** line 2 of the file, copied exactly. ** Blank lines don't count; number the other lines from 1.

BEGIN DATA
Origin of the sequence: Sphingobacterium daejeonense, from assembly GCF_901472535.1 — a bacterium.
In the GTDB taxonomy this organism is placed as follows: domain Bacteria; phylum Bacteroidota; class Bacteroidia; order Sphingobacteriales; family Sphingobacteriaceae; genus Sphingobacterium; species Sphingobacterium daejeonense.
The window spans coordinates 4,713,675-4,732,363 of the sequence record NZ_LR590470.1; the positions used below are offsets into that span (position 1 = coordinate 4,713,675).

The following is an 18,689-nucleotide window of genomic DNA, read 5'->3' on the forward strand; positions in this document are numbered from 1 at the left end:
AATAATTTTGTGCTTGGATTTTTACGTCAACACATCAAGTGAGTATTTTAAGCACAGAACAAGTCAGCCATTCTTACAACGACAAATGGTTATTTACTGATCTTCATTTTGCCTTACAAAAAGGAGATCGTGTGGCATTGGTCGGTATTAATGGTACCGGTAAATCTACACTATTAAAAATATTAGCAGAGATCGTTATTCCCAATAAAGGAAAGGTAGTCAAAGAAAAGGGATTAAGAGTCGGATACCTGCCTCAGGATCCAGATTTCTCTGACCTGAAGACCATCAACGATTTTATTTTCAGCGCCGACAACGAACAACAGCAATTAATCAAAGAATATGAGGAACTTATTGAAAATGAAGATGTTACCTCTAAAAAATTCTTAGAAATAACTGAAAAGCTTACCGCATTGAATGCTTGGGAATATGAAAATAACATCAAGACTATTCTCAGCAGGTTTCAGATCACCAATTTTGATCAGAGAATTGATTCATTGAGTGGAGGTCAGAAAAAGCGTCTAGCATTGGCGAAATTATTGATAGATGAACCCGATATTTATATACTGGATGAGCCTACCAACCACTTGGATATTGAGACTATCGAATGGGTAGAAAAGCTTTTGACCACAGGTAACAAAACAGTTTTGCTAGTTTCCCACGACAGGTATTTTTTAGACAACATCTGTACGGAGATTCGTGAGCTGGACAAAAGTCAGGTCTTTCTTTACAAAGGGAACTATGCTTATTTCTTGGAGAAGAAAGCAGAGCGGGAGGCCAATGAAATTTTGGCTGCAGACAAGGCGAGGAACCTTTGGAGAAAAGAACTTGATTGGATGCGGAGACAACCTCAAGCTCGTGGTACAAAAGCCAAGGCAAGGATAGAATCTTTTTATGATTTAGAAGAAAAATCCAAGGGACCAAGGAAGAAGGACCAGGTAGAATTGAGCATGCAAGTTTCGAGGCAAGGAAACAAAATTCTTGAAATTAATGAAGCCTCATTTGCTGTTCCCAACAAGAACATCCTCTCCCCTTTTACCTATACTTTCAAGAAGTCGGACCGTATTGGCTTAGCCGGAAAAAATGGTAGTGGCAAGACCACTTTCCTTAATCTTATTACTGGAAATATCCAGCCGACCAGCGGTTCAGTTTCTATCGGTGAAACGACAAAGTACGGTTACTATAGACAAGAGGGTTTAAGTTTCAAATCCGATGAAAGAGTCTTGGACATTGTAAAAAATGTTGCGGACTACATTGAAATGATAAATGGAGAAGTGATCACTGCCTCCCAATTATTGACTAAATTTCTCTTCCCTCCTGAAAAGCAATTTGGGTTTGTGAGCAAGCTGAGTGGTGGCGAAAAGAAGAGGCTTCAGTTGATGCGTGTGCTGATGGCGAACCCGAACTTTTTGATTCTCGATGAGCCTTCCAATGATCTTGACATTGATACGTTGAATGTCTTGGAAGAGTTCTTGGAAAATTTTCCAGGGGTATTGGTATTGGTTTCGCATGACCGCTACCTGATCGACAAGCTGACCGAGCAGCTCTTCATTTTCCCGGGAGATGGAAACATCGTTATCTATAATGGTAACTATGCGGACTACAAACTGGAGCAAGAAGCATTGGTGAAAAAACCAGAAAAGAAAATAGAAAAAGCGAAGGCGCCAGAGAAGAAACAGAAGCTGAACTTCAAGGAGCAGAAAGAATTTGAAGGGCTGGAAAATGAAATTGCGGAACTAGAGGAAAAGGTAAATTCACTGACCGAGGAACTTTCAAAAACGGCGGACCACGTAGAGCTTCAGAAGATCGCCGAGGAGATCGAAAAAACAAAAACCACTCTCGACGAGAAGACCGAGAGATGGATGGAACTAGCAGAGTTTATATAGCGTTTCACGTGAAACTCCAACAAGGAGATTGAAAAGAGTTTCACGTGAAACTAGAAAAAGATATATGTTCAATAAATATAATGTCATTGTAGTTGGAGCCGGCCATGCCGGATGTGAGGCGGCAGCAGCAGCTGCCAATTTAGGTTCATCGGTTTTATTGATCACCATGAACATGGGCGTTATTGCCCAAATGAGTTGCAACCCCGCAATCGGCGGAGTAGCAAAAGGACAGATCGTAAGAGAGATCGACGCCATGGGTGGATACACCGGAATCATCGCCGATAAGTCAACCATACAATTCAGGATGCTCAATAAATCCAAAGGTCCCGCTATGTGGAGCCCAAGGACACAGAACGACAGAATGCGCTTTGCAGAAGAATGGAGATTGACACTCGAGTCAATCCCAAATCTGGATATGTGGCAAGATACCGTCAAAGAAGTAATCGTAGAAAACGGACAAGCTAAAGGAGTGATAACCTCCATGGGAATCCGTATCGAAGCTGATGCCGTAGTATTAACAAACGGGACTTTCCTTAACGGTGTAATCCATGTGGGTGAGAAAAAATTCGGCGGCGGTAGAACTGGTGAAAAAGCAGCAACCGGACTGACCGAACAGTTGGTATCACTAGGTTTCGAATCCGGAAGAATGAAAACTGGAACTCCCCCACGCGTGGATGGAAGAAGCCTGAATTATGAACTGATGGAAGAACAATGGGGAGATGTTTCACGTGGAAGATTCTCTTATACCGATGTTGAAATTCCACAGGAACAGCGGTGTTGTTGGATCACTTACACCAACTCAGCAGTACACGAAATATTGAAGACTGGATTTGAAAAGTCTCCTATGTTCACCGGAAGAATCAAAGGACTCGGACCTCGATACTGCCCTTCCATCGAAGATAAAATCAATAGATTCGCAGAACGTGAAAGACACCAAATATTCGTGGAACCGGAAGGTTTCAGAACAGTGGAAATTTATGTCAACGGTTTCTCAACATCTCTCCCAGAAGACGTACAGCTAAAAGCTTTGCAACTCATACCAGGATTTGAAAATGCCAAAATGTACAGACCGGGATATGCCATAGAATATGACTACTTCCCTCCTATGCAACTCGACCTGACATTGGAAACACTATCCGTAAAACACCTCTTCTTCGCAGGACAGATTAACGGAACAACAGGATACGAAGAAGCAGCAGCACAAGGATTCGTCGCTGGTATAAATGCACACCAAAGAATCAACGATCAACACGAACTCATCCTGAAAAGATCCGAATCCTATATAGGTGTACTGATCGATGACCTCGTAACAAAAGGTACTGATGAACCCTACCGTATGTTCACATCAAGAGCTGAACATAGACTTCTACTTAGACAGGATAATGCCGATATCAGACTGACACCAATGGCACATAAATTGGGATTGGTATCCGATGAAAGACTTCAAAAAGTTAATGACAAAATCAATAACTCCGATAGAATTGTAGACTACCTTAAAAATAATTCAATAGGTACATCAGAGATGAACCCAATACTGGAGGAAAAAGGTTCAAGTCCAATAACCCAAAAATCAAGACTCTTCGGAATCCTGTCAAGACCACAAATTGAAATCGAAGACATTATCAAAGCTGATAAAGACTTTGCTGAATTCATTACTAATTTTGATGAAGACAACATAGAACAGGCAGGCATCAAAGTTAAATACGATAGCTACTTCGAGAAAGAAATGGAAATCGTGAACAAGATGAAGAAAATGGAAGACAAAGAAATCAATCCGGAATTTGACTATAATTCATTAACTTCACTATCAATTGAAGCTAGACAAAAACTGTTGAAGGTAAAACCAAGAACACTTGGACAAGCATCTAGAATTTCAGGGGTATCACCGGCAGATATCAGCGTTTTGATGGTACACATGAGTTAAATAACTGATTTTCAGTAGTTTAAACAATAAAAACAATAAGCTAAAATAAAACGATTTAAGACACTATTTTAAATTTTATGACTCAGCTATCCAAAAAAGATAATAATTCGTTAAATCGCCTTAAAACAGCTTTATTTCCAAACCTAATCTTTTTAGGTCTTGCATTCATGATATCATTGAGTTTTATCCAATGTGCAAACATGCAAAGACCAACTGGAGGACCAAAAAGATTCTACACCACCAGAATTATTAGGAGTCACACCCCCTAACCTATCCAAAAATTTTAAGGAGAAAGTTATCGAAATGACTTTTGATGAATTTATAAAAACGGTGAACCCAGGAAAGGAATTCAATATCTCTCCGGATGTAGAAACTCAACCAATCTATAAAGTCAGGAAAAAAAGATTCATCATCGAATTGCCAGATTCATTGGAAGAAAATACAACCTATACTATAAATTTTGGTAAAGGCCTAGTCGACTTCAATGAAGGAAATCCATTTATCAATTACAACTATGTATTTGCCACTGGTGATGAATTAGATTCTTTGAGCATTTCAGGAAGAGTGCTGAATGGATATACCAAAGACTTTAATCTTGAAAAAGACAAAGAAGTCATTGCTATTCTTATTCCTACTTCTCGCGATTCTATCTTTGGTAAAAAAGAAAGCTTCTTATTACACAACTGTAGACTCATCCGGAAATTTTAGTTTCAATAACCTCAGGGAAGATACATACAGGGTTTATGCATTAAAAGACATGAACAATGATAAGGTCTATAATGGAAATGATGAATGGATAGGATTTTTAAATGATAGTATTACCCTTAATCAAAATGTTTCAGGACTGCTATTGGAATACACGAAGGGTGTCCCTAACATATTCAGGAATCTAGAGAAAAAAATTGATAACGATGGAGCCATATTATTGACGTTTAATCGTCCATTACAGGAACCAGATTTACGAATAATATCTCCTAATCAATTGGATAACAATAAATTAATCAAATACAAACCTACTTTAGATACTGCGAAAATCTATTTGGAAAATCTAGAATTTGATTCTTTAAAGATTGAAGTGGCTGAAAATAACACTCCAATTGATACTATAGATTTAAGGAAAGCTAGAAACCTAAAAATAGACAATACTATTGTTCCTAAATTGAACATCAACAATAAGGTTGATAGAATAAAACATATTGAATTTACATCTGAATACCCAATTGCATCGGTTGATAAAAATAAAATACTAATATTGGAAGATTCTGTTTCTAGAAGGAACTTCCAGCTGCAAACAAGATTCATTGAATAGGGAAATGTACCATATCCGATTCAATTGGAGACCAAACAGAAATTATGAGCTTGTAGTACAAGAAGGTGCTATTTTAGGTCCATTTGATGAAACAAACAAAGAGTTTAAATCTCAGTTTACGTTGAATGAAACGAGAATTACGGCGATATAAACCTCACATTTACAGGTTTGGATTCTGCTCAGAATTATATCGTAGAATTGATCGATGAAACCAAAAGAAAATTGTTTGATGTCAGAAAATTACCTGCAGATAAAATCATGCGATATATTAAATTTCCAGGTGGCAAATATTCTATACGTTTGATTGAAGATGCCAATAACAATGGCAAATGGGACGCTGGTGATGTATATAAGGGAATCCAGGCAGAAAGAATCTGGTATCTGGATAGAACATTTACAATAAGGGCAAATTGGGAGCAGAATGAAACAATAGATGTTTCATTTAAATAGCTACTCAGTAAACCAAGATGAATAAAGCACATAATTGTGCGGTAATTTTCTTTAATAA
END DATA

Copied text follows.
In the GTDB taxonomy this organism is placed as follows: domain Bacteria; phylum Bacteroidota; class Bacteroidia; order Sphingobacteriales; family Sphingobacteriaceae; genus Sphingobacterium; species Sphingobacterium daejeonense.